SWM Superdual: Italian adventurer on its way
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When the reborn SWM brand made its debut in New Zealand, Driven got the first NZ ride on the road-going-enduro RS650R.
And, apart from a few minor gripes, I loved the big traillie for its ability to open my eyes to a more adventurous style of riding.
The BMW-era Husqvarna-derived 600cc motor was fantastic, producing enough power to put it well outside the realm of LAMS bikes and make wheelies a breeze. But on the comfort scale, it was a typical big traillie.
Its seat was enough to make you cry after an hour's riding, putting many riders off picking up the competitively priced Italian in favour of something more, well, Japanese.
But even then, we knew there was a bike on the horizon that would make those complaints void -- the Superdual.
With a more comfortable scalloped seat, street-friendly 19-inch front wheel (as opposed to the 21-incher on the RS650R), a larger 18-litre fuel tank, touring screen, centre stand and crash bars as standard, it couldn't arrive in New Zealand soon enough.
Fast-forward a little over a year and the first container with the latest in the adventure class is on its way Downunder, and it could potentially shake up the segment.
The Superdual, in its standard form, is competitively priced and offers more than just Italian styling and a stand-out red frame. Starting at $11,990 and featuring switchable ABS, a powerful 39.5kW engine and a relatively low weight of just 169kg dry, it stacks up on the specsheet with the Japanese competition, namely Kawasaki's KLR650 and Suzuki's V-Strom 650, quite well.
Auckland | East Tamaki
$153.19 p/w $612.75 p/m
The Superdual fills a niche in the market for riders who want a more performance-derived adventure tourer, but don't want to pay the premium of other European machinery.
In its factory specification, the Superdual will be outside the LAMS bracket of 150kw per tonne, but will conveniently balance that by falling into the cheaper sub-600cc registration bracket.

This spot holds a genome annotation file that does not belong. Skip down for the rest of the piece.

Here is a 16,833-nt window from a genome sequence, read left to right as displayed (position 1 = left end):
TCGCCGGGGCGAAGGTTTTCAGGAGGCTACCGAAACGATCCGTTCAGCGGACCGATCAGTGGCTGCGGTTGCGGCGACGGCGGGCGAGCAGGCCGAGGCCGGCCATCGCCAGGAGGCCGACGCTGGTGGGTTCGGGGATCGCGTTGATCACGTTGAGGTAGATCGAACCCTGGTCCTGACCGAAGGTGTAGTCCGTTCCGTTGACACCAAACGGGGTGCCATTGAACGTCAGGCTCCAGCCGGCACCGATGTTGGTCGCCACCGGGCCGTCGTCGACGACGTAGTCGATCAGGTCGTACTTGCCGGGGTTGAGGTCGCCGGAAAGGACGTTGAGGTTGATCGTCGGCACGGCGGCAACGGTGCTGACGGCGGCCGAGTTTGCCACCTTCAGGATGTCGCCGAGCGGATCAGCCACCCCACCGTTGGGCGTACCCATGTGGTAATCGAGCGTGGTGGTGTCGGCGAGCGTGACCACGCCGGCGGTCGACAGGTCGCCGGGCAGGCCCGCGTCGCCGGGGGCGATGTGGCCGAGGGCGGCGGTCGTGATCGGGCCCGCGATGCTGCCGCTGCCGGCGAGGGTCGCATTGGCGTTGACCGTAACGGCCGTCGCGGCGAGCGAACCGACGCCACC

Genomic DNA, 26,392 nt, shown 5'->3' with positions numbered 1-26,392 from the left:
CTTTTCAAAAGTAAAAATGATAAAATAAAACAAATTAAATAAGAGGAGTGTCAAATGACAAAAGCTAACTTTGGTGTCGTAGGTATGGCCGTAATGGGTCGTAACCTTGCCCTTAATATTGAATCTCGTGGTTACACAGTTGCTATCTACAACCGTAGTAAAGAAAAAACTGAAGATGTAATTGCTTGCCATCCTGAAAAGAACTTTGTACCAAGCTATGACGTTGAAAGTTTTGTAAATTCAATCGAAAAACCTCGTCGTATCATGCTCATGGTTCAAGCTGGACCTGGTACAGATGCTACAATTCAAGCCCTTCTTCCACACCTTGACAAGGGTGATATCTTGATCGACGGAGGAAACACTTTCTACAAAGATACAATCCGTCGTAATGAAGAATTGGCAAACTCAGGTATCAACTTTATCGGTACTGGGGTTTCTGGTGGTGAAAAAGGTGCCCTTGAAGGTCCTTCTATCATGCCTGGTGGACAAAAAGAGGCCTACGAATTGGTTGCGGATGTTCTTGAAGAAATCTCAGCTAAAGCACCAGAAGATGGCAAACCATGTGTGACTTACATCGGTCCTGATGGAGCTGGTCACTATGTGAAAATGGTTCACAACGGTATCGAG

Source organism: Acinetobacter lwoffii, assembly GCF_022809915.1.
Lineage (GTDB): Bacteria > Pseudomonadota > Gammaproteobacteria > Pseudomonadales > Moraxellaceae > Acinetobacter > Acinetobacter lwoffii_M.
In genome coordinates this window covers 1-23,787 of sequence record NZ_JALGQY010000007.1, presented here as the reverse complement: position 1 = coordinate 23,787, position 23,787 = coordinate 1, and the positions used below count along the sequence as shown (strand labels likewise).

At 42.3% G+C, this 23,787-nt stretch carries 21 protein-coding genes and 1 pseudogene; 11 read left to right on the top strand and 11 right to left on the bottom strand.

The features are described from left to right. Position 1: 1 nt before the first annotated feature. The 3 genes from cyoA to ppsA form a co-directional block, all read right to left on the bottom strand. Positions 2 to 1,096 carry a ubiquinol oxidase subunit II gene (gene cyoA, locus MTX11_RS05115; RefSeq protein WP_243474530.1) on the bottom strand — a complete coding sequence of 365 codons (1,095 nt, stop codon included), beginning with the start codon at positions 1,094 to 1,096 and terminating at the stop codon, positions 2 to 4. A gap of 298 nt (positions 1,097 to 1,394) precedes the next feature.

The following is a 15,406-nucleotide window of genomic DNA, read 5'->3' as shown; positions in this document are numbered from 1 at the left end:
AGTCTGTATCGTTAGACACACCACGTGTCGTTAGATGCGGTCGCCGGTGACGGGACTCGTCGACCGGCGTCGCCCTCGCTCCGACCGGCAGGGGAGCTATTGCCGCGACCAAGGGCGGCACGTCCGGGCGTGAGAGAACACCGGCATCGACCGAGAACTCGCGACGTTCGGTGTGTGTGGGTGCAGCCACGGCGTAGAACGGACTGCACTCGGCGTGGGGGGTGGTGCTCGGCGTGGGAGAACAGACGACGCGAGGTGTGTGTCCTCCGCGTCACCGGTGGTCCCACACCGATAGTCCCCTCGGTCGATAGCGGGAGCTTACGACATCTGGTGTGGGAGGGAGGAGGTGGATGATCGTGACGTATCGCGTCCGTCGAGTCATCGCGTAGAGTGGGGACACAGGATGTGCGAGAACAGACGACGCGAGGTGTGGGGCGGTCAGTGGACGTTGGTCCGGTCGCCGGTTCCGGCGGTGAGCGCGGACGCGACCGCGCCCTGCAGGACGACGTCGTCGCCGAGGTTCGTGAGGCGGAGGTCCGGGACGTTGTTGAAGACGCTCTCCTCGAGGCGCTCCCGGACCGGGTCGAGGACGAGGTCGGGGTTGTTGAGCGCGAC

In Europe, SWM offers the Superdual with an A2 licence kit, which restricts to 26kW and New Zealand would make it LAMS approved. The importer, Europe Imports, is currently bringing in only the full power version but is open to bringing in the restricted models of the 600cc SWM range if there is demand.
On the road it has a similar character to the RS650R, except it is much more comfortable ergonomically and feels more at home than its knobbly tyred sibling, despite the relatively few major differences between them.
The seat, as mentioned earlier, is a scalloped single-piece unit, but the reach to the bars, and final rider position are eerily similar.
Riding around the twisty Italian roads surrounding the Lake Varese SWM factory, I couldn't help but compare the sensation of riding the Superdual to the that of a Supermoto-style machine. You sit quite far forward, to the point where you feel almost on top of the front wheel at times, yet each time you dip into a corner the bike feels stable and eggs you on to take corner with even more aggression.
If you've ridden the previous 600cc SWM models, you'll know that the front brake lines loop in front of the dash right in your line of sight, and the same goes for the Superdual.
Even though the windscreen features a handy support bracket to tuck them behind, the lines soon find their way back in front of the speedo.
That is fine if you're riding off-road -- but out on the road, where you need to keep your speed in check, it is a bit of an annoyance. As the launch bikes were pre-production, that screen is also set for an update before the final product arrives, so hopefully it'll be easier to read despite the brake line placement.
The brakes, however, are real performers, pulling the bike up with little fuss. The 45mm Fast Ace USD fork did tend to dive when I applied a handful, but this is part-and-parcel of the class. If it really bothered you, you could play with the rebound damping adjustment to adjust the front forks.
Power delivery from the fuel-injected single is crisp and punchy, with the bike able to pop its front wheel off the ground in first gear with a little clutch action, which should mean off the highway it will have a little more ability than the heavier competition.
Has it been it worth the wait? On the face of it, yes. With that relatively low price point, a great engine and true adventure capability, the Superdual looks sure to be a winner. The true test will be when we get our hands on it here at home, when we can head for the hills and the road less travelled to see if this mid-sized adventurer is the next big thing in the great Kiwi adventure.
Engine: 600cc Single-Cylinder DOHC
Price: From $11,990
Pro: Stonking engine, great potential off-road, handles beautifully
Con: Limited dealer network, not LAMS approved